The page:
Sometimes I dream entire episodes of shows or movies. The narratives are actually cohesive, even if the events are not consistent with the “rules” of the show.
I dreamed an episode of Sherlock. While it broke the mostly real-world feel of Sherlock, it still worked.
Then, in my dream, Stephen Moffat announced that Sherlock was really Dr. Who, and always had been. I was disappointed, but while I was still dreaming, thing about this that made me the saltiest wasn’t that Sherlock wasn’t Sherlock, it was that all the music changed from Michael Price’s fantastic, moody compositions* to synthy Dr. Who TARDIS materializing noises.
Don’t you touch my jangly adventure theme or Watson moody cab ride piano notes.
*Price co-produced the music on The Iron Giant, and composed the scores for Hott Fuzz and Nanny McPhee. So much nerd happiness, here.
Possible Totally gonna be Steven Universe spoilers after the cut!
[image: cartoony pink lion leaping]
Someone spreads that dust around.
Inspired by the art of Mariah McCourt. Her Patreon.
I’ve been a comics pro for thirty years now, and watched many companies come and go. A lot of the companies that went had one or both of these things in common: they either didn’t pay their bills, or they insisted that the road to respect was papered with a contract that required a creator give up most or all rights.
I’m writing about this today because of this story: “Billionaire” Trump Can’t Pay His Transition Team’s Salaries.”
Good ol’ Orange Dictator has a habit of not paying for things. He’s ripped off countless small businesses, refused to pay the caterer for one of his weddings, and so on. And he’s about to be president of the United States. (#notmypresident)
If one of the most visible people on the planet is crappy about paying his bills and treating small business owners like vending machines he can shake for a free soda, why would a comics company no one outside of comics has heard of worry about paying a creator or giving them a fair deal? OD’s transition team was well aware of his habit of not paying, they just thought he didn’t dare to not pay them.
Don’t kid yourself that you have the magic or the pull to get paid or get a good deal from a unscrupulous publisher. Don’t assume that yours will be the property a crum-bum executive won’t exploit.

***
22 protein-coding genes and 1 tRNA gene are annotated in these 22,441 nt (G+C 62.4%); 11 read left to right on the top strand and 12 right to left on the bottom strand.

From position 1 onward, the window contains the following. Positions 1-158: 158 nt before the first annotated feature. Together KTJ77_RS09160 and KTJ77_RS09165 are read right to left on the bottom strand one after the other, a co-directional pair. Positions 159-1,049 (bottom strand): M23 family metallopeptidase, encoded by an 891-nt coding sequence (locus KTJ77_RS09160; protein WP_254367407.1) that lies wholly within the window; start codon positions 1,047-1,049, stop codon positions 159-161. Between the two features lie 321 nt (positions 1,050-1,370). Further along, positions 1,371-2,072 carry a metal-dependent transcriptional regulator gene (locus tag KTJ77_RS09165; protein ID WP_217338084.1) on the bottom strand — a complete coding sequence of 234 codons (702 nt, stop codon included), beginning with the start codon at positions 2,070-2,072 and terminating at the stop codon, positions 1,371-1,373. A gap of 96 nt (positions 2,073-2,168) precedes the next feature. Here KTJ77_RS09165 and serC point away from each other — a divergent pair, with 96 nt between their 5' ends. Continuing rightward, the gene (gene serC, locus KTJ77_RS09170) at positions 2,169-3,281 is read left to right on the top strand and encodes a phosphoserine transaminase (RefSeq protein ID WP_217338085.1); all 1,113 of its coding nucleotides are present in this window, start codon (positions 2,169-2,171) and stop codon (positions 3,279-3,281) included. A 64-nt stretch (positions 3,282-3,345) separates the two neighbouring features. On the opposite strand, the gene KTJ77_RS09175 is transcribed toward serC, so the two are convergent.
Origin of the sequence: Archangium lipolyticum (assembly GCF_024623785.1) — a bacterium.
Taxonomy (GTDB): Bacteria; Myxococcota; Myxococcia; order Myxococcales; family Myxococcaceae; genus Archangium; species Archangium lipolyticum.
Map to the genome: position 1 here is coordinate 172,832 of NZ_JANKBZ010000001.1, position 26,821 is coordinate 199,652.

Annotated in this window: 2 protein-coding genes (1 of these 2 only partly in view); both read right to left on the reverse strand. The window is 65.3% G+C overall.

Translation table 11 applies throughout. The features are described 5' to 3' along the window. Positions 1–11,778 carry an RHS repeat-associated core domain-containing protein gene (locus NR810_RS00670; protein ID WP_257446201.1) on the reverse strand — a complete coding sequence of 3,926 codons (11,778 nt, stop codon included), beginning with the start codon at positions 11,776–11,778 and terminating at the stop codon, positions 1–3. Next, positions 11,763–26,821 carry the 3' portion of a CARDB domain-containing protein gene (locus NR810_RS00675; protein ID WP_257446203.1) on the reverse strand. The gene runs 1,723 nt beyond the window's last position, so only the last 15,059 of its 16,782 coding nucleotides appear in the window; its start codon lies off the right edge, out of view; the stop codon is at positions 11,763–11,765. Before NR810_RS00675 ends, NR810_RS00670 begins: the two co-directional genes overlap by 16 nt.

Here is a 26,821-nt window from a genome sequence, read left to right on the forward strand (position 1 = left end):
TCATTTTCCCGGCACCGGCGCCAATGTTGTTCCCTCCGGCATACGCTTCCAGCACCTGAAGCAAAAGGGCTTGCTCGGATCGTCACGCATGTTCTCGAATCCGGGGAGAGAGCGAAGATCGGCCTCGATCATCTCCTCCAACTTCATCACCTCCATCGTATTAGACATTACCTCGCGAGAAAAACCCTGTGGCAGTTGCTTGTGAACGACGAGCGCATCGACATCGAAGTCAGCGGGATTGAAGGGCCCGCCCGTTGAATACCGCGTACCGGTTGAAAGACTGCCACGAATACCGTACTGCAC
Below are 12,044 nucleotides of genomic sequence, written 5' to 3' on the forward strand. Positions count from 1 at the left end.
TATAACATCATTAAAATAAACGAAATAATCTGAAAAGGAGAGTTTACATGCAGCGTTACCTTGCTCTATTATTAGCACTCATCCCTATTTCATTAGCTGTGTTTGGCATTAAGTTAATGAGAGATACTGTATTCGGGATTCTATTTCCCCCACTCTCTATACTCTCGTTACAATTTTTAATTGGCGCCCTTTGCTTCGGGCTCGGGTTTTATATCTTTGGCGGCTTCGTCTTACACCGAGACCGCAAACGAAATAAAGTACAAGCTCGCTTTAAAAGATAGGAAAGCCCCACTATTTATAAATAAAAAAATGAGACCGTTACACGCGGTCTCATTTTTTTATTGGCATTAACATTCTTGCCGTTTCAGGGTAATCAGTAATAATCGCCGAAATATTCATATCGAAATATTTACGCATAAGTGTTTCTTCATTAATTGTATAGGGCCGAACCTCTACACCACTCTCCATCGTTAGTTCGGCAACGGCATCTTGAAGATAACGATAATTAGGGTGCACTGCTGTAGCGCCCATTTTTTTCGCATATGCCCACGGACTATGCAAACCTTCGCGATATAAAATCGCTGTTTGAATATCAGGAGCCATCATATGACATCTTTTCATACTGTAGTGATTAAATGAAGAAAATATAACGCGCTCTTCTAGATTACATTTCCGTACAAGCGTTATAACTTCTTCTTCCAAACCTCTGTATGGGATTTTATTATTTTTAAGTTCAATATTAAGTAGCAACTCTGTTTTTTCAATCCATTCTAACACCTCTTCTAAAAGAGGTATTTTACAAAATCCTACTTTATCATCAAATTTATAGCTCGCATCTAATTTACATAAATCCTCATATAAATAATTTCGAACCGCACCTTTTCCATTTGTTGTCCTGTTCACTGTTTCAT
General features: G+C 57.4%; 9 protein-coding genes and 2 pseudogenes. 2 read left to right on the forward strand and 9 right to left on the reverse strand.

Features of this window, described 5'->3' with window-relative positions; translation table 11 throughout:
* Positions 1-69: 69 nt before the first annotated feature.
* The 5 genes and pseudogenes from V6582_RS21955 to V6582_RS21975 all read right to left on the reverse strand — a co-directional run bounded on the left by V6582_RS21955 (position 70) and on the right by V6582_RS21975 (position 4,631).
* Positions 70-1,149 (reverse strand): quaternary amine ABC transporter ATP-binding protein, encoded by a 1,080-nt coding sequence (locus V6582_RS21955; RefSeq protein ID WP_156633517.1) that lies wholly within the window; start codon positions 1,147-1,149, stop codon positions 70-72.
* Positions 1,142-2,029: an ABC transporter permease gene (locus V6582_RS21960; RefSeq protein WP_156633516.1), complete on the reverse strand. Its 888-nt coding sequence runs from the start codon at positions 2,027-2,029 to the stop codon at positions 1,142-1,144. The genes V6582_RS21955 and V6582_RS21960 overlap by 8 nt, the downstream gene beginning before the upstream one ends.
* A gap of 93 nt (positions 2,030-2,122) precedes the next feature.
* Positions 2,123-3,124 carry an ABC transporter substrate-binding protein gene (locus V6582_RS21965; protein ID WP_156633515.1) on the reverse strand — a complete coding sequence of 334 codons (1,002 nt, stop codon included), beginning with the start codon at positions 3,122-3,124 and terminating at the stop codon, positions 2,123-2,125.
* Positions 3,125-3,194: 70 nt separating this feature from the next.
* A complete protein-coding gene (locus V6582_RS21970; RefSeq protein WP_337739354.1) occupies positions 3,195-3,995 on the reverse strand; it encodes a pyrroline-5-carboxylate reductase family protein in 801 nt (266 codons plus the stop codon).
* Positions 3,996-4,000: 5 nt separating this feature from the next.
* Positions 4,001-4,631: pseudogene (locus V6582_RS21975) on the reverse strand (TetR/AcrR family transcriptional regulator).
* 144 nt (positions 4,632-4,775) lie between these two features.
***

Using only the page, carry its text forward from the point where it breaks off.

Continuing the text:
While bad apples in comics aren’t easily identified by having orange skin and flapping yellow hairpiece, your gut should be a reasonable guide. If it sounds to good to be true, it is. If a company keeps going out of business and coming back, there’s trouble. If you find yourself casting about for a “second-best” idea to pitch to a company, you don’t trust them. Run away. Orange skin and bad feelings are how nature says Do Not Touch.
I encountered some serious concrete at the Reseda, CA @starbucks drive thru, because I was running to get the plate # of an SUV whose driver had stolen from the tip jar. They just casually boosted it as they pulled away.
I wrestled out of my seat belt, and took three steps before I fell, hit my shoulder on a pole, landed on both knees, and jammed my left leg. (I think now it may be that my left hamstring gave out.) I started crying from pain and frustration, sent David after the SUV to get the plate numbers when he got out of the car to help me. (He couldn’t catch it.)
The #Starbucks employees (and the people behind us) did…not a damn thing. The barista (Krystina) and three shift supervisors (Damian, Marian, and Kevin O) knew (husband and I went inside to talk to them) I was down on the curb and crying and elected to do nothing to help because of “sketchy” (Damian’s word) people in the neighborhood. We were dressed for a party, we didn’t look remotely dangerous, poor, ill, or whatever #sketchy means to shift supers.
David took me to the ER. Every bump of the ride made me cry harder. Ever have a Charley horse, a muscle spasm? Everything from butt and groin to below my knee feels like it’s twisted together in an over-tight rope.
My wish is that 2017 won’t make us nostalgic for 2016.
(My friend Ivy Ratafia’s birthday cake.)
2016 is the year that said to 1943, “Now you’re really gonna see something.”
I’d be crying about my ideal princess, if I wasn’t so tired, in front of other people, and overwhelmed.
I was called “Princess Lea” in high school, and I owned it. Leia was a badass teenage princess. She dragged Vader, lied like a carpet to Grand Moff Tarkin, blasted her way out of jail, rescued men (the Sulk is Strong with the Skywalker males LUKE, KYLO), and beat bad guys. Then Leia became an admirable general; tough, careworn, kind, and grieving. Leia’s journey, Carrie Fisher’s journey, has see-sawed from young and addled (Carrie Fisher was addled, not Princess Leia) to fierce and wise, and giving no fucks about men bitching that she wasn’t a kid anymore.
Carrie Fisher could write, too, true and funny stories. My best friend Lisa read me all of Wishful Drinking in a marathon phone call because once she started, she couldn’t stop reading it, and I kept asking for another chapter until the last page.
I understand Carrie Fisher’s and the Princess/Admiral life arc so well. Any girl who grew up alongside them does.